Once again, Craig DiLouie has me comparing his work to HP Lovecraft’s stories, and Lovecraft is looking really tame compared to The Infection series. I hate waiting for sequels, but this one was worth it. I had stated in a previous review that I wouldn’t want to find myself in DiLouie’s world; The Killing Floor went one step further and gave me nightmares – specifically, the hoppers…and that’s just one of many mutated creatures resulting from the viral outbreak. DiLouie’s abominations have a bigger presence this time around, allowing more creativity with the plot.
While the original novel focused on six specific survivors trying to find a safe refuge, with a theme of people turning into monsters figuratively & literally, The Killing Floor dives further into the psyches of several returning characters, as well as a few new ones. This helped prevent any stereotypes from forming, and dug into the heart of the destruction. The devastated landscapes pale in comparison to the traumatized survivors, and only a couple of months have passed since the day of The Screaming, which has many characters doubting their ability to keep going for much longer.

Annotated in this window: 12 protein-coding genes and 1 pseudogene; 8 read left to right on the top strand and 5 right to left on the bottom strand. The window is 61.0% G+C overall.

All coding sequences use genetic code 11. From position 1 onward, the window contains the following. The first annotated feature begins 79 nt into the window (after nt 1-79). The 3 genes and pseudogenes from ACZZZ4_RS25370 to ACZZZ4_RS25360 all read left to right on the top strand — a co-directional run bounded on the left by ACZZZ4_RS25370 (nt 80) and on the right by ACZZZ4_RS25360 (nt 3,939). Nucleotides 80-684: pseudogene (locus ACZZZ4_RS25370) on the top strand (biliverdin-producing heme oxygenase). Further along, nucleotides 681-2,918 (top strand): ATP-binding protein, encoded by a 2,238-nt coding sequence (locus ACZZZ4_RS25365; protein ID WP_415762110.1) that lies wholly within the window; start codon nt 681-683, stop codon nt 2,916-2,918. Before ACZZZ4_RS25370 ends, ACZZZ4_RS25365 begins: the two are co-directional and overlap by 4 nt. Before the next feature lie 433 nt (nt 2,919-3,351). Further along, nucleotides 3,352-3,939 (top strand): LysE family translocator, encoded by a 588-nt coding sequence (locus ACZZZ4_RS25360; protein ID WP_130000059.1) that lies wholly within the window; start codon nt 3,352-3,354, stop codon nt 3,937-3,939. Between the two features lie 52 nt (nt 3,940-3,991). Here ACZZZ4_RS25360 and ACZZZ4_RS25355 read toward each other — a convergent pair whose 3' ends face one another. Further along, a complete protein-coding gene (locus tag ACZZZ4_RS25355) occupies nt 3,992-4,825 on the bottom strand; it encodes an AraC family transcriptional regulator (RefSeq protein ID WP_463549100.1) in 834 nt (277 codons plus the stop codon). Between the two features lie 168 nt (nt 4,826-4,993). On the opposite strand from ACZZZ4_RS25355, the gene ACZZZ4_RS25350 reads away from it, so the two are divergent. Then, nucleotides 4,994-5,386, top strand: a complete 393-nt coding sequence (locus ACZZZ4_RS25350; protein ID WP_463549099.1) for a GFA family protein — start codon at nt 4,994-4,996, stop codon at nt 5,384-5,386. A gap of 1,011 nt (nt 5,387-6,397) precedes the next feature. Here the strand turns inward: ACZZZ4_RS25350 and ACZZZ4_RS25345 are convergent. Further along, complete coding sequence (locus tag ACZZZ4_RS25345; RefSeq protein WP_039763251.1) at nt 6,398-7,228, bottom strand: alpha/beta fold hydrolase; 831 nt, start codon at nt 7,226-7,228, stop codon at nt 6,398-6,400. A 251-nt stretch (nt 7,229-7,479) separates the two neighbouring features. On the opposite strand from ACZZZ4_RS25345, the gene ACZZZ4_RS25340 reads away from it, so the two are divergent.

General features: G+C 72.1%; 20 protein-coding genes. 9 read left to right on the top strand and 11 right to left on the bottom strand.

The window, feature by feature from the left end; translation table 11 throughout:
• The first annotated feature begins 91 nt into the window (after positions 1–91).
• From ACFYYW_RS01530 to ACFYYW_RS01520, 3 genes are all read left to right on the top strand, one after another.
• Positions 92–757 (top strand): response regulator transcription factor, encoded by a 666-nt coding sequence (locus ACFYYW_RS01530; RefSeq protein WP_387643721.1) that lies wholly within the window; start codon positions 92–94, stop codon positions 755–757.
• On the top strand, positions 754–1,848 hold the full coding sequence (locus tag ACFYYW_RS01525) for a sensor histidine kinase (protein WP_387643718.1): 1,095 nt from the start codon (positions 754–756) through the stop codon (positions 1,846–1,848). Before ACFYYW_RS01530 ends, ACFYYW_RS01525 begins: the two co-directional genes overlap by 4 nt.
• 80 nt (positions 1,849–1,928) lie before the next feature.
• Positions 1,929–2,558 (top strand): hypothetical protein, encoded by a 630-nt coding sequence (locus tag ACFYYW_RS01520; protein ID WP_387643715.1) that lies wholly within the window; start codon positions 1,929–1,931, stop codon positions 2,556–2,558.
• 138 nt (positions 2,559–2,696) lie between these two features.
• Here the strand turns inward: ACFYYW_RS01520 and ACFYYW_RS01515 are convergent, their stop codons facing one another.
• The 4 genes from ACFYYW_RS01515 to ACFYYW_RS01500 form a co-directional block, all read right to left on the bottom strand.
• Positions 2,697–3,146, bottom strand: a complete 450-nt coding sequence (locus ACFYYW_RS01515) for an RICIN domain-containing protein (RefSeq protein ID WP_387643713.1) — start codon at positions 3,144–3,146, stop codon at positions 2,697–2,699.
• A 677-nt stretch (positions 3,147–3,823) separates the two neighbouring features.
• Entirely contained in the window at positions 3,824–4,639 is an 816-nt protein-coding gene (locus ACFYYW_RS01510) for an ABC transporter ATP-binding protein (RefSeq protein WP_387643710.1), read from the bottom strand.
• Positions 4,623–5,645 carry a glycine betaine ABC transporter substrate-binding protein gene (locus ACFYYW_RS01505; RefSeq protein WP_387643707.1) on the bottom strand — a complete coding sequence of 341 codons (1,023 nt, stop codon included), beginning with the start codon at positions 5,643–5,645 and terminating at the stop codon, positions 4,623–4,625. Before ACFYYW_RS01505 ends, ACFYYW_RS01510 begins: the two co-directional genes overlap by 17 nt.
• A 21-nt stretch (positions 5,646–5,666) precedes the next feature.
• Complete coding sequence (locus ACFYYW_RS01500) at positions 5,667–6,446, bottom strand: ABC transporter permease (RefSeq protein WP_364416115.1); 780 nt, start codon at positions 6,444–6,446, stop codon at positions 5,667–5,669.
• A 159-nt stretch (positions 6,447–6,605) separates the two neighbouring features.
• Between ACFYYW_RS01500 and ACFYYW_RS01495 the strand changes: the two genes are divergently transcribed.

DiLouie introduces a new twist, with Ray suffering a hopper sting, giving more insight into the actual mutation process; I’m not going into details about Ray’s part in the sequel, but he is THE key character, tying everyone’s fate together. The aspect of Ray’s struggle had me wondering if Todd (the kid who survived a zombie bite in book one) might play a more important role in the third book. I enjoyed the new angles that DiLouie explored with the infected, the mutations and the theories on the source of the original virus. Travis is the scientist with a unique theory, backed up by tiny details that I almost missed, and I hope he is given more scenes in the future. Travis seemed more realistic any of the others, even throwing up in a garbage can at the suggestion of nuclear strike.
If the author continues along this avenue, I have no doubt that the third book will be the most exciting of the three. Last year I said that Craig DiLouie was one of my top picks that had set the standard for horror in 2011 – he just raised the bar for 2012. If you haven’t already, I recommend reading Tooth and Nail as well.